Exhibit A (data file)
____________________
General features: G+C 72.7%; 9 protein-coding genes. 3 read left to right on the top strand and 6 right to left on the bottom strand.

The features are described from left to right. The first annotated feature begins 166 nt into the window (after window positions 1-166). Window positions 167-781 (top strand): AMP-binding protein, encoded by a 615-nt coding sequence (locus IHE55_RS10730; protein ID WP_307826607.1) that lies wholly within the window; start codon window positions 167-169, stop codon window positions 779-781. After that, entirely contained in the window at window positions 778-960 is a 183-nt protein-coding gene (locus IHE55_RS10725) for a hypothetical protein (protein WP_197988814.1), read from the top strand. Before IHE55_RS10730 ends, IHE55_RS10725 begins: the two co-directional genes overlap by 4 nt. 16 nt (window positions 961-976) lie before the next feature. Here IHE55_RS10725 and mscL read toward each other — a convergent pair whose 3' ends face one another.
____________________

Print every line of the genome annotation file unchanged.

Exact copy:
General features: G+C 72.7%; 9 protein-coding genes. 3 read left to right on the top strand and 6 right to left on the bottom strand.

The features are described from left to right. The first annotated feature begins 166 nt into the window (after window positions 1-166). Window positions 167-781 (top strand): AMP-binding protein, encoded by a 615-nt coding sequence (locus IHE55_RS10730; protein ID WP_307826607.1) that lies wholly within the window; start codon window positions 167-169, stop codon window positions 779-781. After that, entirely contained in the window at window positions 778-960 is a 183-nt protein-coding gene (locus IHE55_RS10725) for a hypothetical protein (protein WP_197988814.1), read from the top strand. Before IHE55_RS10730 ends, IHE55_RS10725 begins: the two co-directional genes overlap by 4 nt. 16 nt (window positions 961-976) lie before the next feature. Here IHE55_RS10725 and mscL read toward each other — a convergent pair whose 3' ends face one another.